On a rainy and windy February day last year, Aaron Lavinsky was sent by Aberdeen, Washington’s the Daily World to cover a girls’ wrestling tournament at Hoquiam High School.
“There wasn’t much else going on I could shoot that day, so I turned the eight-hour day into more than covering just the two or three local wrestlers that were there. I got permission from the school to set up a studio, so I just did it, not knowing what I’d get,” he said.
Lavinsky wandered the event without a camera, looking for subjects that intrigued him—the girl with the swollen eye, or the powerhouse who stood less than 5 feet tall, or the wrestler with a bloody nose wearing pink headgear—before asking them to sit for photographs. He worked quickly, so as not to take them away from their coaches or teammates for too long.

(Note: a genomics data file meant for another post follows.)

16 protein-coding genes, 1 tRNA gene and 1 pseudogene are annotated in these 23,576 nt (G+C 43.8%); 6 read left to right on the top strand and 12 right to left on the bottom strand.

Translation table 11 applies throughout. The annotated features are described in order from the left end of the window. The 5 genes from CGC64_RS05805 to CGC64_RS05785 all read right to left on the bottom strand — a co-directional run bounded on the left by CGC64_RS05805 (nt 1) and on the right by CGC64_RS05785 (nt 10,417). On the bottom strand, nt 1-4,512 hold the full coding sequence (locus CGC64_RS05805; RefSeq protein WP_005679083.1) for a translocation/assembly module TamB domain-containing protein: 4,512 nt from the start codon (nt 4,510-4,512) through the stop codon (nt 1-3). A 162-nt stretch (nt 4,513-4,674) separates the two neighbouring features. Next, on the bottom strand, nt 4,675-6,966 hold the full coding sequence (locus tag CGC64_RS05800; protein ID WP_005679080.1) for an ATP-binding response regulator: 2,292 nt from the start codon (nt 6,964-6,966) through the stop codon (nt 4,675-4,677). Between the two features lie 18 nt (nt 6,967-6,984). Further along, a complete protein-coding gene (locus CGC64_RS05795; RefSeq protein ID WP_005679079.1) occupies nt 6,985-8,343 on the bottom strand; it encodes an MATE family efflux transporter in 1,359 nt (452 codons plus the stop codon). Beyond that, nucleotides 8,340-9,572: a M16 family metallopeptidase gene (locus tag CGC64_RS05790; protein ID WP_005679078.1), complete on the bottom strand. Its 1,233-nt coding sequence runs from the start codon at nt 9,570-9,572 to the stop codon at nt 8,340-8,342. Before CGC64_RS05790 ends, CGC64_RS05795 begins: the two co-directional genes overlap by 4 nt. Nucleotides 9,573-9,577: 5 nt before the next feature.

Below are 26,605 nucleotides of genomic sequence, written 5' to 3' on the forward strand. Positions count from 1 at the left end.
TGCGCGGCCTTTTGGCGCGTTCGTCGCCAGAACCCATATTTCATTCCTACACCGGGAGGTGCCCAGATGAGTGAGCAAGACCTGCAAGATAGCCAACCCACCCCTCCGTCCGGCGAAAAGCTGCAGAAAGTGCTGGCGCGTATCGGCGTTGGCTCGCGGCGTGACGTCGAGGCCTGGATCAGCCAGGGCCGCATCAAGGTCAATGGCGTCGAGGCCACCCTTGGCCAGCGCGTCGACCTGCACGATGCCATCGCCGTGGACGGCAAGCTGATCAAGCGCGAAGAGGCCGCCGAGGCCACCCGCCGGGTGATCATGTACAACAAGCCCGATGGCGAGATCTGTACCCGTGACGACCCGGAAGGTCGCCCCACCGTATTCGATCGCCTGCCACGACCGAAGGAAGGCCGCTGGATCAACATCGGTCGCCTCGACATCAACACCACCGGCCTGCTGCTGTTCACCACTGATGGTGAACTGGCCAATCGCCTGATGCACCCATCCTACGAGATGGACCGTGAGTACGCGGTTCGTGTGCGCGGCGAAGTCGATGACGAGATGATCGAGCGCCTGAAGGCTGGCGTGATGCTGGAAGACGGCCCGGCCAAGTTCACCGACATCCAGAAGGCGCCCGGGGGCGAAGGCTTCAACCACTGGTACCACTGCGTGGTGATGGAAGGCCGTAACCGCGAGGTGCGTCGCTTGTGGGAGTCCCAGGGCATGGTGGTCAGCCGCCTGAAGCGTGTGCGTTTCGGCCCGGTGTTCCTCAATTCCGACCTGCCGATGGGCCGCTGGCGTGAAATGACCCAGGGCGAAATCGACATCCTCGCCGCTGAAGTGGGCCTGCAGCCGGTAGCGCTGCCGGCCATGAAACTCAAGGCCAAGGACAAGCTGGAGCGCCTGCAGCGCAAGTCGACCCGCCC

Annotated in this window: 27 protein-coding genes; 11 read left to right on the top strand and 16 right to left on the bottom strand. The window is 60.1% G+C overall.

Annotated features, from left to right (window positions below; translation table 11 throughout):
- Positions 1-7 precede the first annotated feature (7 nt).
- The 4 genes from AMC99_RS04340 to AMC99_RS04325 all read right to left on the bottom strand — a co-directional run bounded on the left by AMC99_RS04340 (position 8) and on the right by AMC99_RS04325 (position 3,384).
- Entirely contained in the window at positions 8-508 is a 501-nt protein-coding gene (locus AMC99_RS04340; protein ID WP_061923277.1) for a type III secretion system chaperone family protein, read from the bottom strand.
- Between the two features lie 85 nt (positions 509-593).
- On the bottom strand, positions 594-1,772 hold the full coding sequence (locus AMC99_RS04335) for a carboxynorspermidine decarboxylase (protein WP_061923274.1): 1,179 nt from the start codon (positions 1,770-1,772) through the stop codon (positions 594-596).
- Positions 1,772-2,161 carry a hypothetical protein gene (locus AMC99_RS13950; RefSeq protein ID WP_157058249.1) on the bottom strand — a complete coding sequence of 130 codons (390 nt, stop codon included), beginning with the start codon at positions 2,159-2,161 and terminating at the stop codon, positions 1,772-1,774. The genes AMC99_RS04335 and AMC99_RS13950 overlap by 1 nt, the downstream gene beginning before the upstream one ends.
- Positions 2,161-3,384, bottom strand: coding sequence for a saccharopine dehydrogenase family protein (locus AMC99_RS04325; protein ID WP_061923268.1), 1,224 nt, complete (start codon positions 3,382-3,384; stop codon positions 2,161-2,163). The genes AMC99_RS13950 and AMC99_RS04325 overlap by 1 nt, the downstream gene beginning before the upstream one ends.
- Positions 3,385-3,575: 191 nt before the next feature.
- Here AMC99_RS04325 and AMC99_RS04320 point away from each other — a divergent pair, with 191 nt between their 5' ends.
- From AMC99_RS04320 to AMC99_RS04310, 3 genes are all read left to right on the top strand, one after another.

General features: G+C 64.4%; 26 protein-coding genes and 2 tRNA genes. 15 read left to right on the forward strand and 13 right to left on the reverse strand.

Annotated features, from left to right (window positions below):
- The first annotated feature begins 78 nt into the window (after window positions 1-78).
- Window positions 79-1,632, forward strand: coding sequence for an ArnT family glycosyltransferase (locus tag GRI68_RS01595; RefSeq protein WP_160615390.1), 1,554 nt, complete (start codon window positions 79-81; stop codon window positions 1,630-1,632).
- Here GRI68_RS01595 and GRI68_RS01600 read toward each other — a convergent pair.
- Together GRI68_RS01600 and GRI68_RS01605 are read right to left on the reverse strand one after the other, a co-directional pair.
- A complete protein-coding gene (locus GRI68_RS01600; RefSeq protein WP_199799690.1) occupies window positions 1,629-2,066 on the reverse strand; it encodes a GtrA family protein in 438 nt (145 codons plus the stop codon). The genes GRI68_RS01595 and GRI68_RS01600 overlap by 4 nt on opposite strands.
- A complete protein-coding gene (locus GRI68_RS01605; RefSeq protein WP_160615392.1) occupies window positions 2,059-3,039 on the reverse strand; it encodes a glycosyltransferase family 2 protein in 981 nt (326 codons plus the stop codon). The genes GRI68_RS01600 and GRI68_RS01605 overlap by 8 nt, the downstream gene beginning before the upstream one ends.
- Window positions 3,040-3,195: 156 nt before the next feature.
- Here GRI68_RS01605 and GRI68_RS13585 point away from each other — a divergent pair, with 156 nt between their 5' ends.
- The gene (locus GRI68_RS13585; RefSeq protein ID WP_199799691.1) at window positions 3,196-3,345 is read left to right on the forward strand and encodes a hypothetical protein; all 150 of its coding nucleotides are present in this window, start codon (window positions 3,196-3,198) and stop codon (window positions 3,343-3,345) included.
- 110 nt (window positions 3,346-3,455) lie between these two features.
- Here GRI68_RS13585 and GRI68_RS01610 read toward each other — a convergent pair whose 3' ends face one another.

At first, the entire set-up—a male photographer in his mid-20s asking teenage girls for a one-on-one portrait session at a fairly low-key sports event—seemed a bit strange. “I got some weird looks from wrestlers and coaches. I explained that I wanted to do something different that showed the essence of the sport,” he said.
Once athletes at the event figured out the intent behind the series, they started lining up to have their photos taken. Eventually, Lavinsky had to turn some away. He ended up taking portraits of nearly 20 wrestlers, which the World’s editors ran as a special feature. Taken together, the photographs in his series “Off the Mat” are a celebration of girls thriving in an undoubtedly tough sport.
“It’s brutal. They go through the same moves that boys do,” he said.
For Lavinsky, now a photojournalist at the Minneapolis Star Tribune, portrait series like this one have become something of a personal specialty. The awkwardness he experienced at times while creating “Off the Mat,” he said, helped toughen him up and inspired him to be braver about pursuing these types of projects.
“Portraits were something I wasn’t good at when I got to Washington, and I’m still learning. I feel like forcing yourself into these situations makes you a better shooter.”